Marriage counseling has become a very commonly prescribed solution to marriage problems in America today, thus you’d think it’d be able to repair your marriage. Many couples have turned to marital therapy, so does that mean you should too? Does couple’s counseling even work?
As you continue reading this article, I want to talk to you about the following:
What Is the Average Cost of Marriage Counseling?
Is It Covered By Insurance?
How Many Sessions With a Couple’s Counselor Do You Need?
Is Marriage Counseling Worth It?
Are There Any Better Alternatives?
As you can see we’ve got a lot of ground to cover, so I don’t want to waste too much time with an introduction…Let’s go ahead and get to the meat and potatoes of this FAQ!
What is the Average Cost of Marriage Counseling?
First things first, how much does marriage counseling cost? Is there such a thing as affordable marriage counseling?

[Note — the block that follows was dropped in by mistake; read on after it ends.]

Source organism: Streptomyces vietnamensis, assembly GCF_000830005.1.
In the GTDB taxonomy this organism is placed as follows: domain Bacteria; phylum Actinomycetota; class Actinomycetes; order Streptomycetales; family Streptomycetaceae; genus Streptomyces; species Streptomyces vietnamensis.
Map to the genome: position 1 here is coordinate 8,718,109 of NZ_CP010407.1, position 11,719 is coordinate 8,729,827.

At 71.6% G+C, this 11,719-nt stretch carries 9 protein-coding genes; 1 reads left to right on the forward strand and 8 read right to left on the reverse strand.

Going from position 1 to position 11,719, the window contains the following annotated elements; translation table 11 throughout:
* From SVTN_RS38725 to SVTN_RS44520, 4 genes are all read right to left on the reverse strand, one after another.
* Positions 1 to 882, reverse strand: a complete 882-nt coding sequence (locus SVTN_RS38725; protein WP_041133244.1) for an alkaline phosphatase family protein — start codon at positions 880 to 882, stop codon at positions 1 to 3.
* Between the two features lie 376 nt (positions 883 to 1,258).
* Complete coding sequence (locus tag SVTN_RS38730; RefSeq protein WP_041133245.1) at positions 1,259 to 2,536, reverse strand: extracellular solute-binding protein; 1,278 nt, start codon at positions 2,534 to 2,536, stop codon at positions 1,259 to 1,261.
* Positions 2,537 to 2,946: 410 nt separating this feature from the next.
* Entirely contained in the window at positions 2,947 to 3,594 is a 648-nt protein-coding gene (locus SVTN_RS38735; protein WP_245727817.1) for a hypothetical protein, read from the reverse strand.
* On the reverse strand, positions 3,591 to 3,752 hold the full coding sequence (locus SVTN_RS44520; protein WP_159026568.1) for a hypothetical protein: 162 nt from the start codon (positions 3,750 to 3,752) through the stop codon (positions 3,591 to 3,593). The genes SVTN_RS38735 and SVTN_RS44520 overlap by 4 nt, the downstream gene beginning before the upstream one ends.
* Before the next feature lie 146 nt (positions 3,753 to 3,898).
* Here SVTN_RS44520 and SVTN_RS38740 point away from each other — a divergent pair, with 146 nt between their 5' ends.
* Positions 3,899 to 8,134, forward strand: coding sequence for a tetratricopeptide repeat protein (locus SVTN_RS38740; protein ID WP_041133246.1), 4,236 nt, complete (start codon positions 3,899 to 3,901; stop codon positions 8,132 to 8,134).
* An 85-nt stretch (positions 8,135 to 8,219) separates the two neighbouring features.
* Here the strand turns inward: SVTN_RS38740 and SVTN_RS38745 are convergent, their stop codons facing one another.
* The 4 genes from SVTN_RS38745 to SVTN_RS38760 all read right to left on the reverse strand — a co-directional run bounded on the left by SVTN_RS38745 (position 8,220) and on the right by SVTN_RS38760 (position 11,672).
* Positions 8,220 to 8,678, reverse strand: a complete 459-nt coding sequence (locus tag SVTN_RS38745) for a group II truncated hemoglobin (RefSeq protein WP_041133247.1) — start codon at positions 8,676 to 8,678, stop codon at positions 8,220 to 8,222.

Well, the best data I could find said that most marriage counselors charge between $75 and $150 an hour on average. Of course, prices vary and some counselors will drop down to around $50 an hour on the cheaper end and up to over $200 an hour on the more expensive end.
For 90% of professional marriage counselors, one session equals one hour, so their hourly rate is also their rate per session.
Most marriage counselors recommend at least three months of therapy (12 weeks) with at least one session per week. The first one or two sessions are usually an assessment of your current marriage problems, and your marriage counselor may recommend extra individual or group sessions depending on what he/she sees through their experience with you.